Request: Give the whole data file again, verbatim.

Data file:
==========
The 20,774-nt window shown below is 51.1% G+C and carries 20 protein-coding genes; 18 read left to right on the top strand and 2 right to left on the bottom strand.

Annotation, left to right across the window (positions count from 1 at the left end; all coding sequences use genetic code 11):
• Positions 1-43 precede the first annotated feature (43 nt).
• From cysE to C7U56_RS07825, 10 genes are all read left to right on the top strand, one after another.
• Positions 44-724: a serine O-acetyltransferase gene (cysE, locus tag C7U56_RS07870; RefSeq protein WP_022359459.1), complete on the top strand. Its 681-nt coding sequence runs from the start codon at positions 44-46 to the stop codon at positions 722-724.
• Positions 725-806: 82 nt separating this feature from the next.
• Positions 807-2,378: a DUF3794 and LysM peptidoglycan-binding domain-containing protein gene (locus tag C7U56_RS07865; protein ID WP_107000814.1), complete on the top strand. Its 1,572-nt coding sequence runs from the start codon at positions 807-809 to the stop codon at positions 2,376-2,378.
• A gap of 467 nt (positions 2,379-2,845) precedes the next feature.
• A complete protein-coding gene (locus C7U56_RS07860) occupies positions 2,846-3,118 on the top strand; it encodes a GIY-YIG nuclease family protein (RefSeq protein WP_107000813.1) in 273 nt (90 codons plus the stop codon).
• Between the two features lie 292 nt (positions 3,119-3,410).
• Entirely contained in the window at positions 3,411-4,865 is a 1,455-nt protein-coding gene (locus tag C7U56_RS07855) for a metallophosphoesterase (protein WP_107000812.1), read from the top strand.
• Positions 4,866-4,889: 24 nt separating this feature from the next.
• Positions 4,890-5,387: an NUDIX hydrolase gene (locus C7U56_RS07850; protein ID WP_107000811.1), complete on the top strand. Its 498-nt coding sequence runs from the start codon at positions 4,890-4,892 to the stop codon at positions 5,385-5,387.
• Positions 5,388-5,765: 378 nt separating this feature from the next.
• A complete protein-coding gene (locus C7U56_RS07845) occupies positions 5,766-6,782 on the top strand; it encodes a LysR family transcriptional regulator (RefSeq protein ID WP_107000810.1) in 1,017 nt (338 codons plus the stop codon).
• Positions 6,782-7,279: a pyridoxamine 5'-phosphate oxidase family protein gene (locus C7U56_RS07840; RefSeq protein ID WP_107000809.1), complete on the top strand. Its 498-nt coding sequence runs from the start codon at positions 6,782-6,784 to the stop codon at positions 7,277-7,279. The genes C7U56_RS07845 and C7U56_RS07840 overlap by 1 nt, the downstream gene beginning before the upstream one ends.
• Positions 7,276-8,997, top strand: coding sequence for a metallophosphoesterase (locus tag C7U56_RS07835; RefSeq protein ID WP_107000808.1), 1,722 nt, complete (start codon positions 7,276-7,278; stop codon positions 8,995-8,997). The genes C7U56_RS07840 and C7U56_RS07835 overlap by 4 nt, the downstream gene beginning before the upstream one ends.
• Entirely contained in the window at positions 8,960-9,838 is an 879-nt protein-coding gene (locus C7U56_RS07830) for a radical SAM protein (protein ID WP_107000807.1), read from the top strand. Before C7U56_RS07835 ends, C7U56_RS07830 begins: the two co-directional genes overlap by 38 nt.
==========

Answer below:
The 20,774-nt window shown below is 51.1% G+C and carries 20 protein-coding genes; 18 read left to right on the top strand and 2 right to left on the bottom strand.

Annotation, left to right across the window (positions count from 1 at the left end; all coding sequences use genetic code 11):
• Positions 1-43 precede the first annotated feature (43 nt).
• From cysE to C7U56_RS07825, 10 genes are all read left to right on the top strand, one after another.
• Positions 44-724: a serine O-acetyltransferase gene (cysE, locus tag C7U56_RS07870; RefSeq protein WP_022359459.1), complete on the top strand. Its 681-nt coding sequence runs from the start codon at positions 44-46 to the stop codon at positions 722-724.
• Positions 725-806: 82 nt separating this feature from the next.
• Positions 807-2,378: a DUF3794 and LysM peptidoglycan-binding domain-containing protein gene (locus tag C7U56_RS07865; protein ID WP_107000814.1), complete on the top strand. Its 1,572-nt coding sequence runs from the start codon at positions 807-809 to the stop codon at positions 2,376-2,378.
• A gap of 467 nt (positions 2,379-2,845) precedes the next feature.
• A complete protein-coding gene (locus C7U56_RS07860) occupies positions 2,846-3,118 on the top strand; it encodes a GIY-YIG nuclease family protein (RefSeq protein WP_107000813.1) in 273 nt (90 codons plus the stop codon).
• Between the two features lie 292 nt (positions 3,119-3,410).
• Entirely contained in the window at positions 3,411-4,865 is a 1,455-nt protein-coding gene (locus tag C7U56_RS07855) for a metallophosphoesterase (protein WP_107000812.1), read from the top strand.
• Positions 4,866-4,889: 24 nt separating this feature from the next.
• Positions 4,890-5,387: an NUDIX hydrolase gene (locus C7U56_RS07850; protein ID WP_107000811.1), complete on the top strand. Its 498-nt coding sequence runs from the start codon at positions 4,890-4,892 to the stop codon at positions 5,385-5,387.
• Positions 5,388-5,765: 378 nt separating this feature from the next.
• A complete protein-coding gene (locus C7U56_RS07845) occupies positions 5,766-6,782 on the top strand; it encodes a LysR family transcriptional regulator (RefSeq protein ID WP_107000810.1) in 1,017 nt (338 codons plus the stop codon).
• Positions 6,782-7,279: a pyridoxamine 5'-phosphate oxidase family protein gene (locus C7U56_RS07840; RefSeq protein ID WP_107000809.1), complete on the top strand. Its 498-nt coding sequence runs from the start codon at positions 6,782-6,784 to the stop codon at positions 7,277-7,279. The genes C7U56_RS07845 and C7U56_RS07840 overlap by 1 nt, the downstream gene beginning before the upstream one ends.
• Positions 7,276-8,997, top strand: coding sequence for a metallophosphoesterase (locus tag C7U56_RS07835; RefSeq protein ID WP_107000808.1), 1,722 nt, complete (start codon positions 7,276-7,278; stop codon positions 8,995-8,997). The genes C7U56_RS07840 and C7U56_RS07835 overlap by 4 nt, the downstream gene beginning before the upstream one ends.
• Entirely contained in the window at positions 8,960-9,838 is an 879-nt protein-coding gene (locus C7U56_RS07830) for a radical SAM protein (protein ID WP_107000807.1), read from the top strand. Before C7U56_RS07835 ends, C7U56_RS07830 begins: the two co-directional genes overlap by 38 nt.